May 19, 2020

EUROZONE: Merkron’s main risk is the interregnum (Italian politics in H2)

BY Antonio Barroso, Carsten Nickel, Wolfango Piccoli

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( 5 mins)
  • The Franco-German proposal for a budget-based recovery instrument is a promising first step, but significant political challenges still loom in H2/2020.
  • A unique constellation of factors has motivated Berlin to move, but among the many open questions are reform commitments and repayment modalities.
  • The main risk is that Italy’s potential need for immediate support sees the debate about the initiative get mixed up with more traditional fights over “conditionality.”

Although nobody in Berlin would want to call it like this, the Franco-German proposal effectively envisages the Commission raising EUR 500bn via the joint issuance of debt. The money would go into a recovery fund that forms part of the overall EU budget to be finalized in H2/2020. From there, it would be disbursed, via specific EU programs likely on health but also digital and green policies, to member states most affected by the Covid-19 crisis.

This ties the recovery debate to the negotiations about the new bloc’s MFF macro budget for 2021-27. The many questions yet to be agreed before the end of the year include:

  • The exact size of the instrument, with the Commission’s proposal on 27 May being the next signpost;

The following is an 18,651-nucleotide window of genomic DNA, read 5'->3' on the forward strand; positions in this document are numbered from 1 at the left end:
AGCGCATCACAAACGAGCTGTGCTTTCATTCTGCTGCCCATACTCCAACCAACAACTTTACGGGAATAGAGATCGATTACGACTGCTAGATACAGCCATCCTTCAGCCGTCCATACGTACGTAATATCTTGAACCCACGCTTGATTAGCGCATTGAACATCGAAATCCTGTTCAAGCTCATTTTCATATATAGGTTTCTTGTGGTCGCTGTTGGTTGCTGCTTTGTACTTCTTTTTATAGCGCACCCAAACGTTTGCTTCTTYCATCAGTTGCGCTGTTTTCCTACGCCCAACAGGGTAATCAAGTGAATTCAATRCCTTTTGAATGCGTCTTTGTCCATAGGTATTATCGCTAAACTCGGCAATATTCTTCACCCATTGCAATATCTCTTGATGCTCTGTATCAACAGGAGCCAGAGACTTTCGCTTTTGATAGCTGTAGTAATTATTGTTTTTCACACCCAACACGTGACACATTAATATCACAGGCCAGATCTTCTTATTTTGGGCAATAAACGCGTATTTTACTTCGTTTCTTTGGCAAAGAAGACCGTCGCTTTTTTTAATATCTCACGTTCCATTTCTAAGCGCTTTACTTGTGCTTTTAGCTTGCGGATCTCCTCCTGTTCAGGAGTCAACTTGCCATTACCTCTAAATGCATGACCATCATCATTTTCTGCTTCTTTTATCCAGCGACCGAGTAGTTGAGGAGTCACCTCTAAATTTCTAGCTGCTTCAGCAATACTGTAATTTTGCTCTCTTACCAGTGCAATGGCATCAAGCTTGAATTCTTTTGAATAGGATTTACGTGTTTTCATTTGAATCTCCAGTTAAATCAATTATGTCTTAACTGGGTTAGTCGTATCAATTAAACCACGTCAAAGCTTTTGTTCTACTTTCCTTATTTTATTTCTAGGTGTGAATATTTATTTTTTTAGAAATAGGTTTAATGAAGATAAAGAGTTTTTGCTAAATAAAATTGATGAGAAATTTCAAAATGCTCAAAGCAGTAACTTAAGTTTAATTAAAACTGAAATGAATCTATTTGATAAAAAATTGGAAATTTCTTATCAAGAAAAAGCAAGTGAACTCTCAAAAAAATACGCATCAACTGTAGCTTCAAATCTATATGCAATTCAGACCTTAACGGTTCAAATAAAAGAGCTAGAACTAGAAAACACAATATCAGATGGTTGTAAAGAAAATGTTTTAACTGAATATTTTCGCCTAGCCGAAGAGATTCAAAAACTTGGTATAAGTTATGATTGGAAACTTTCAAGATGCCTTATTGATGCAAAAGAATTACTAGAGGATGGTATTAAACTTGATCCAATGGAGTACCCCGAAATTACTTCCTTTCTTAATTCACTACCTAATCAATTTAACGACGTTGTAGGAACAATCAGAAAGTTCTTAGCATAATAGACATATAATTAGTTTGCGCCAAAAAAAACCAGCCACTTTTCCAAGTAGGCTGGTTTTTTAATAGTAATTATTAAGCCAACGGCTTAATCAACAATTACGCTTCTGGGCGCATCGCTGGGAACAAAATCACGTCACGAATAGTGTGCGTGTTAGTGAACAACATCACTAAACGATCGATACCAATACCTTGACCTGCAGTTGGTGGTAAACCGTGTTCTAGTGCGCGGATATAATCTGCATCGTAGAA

• The specific utilization and distribution of the funds, beyond the overall focus on post-Covid-19 recovery and the green and digital sectors;
  • The specific form reform commitments would take, perhaps beyond the existing tools available under the European semester;
  • The precise mechanism for repaying the bonds, beyond the indication that the usual capital key would apply (with Germany thus responsible for 27% alone).

The open questions will have to be tackled in the context of the budget negotiations until the end of the year. The hope is that a classic Franco-German compromise is politically viable on all sides: Paris has abandoned “those Southerners calling for coronabonds,” while Berlin has rejected “those Northerners insisting on loans-based solutions.” The declaration’s specific focus on tax harmonization might be a bargaining chip with the extremely skeptical Netherlands.

As anticipated, Germany supports grants as long as joint decision-making in the context of the EU budget addresses the question of “liability and control,” with the Commission’s SURE scheme offering the blueprint. This allows Paris and Berlin to shift gears within the logic discussed for the 2018 Franco-German Meseberg declaration, which was short-term Merkel but longer-term Macron. The outlook for German political passage rests on a unique constellation of interrelated factors:

  • The magnitude of the (looming) economic crisis poses fresh questions about the cohesion of the euro and the European project while being a politically symmetric shock: it affects voters across the bloc, creating a shared window of opportunity;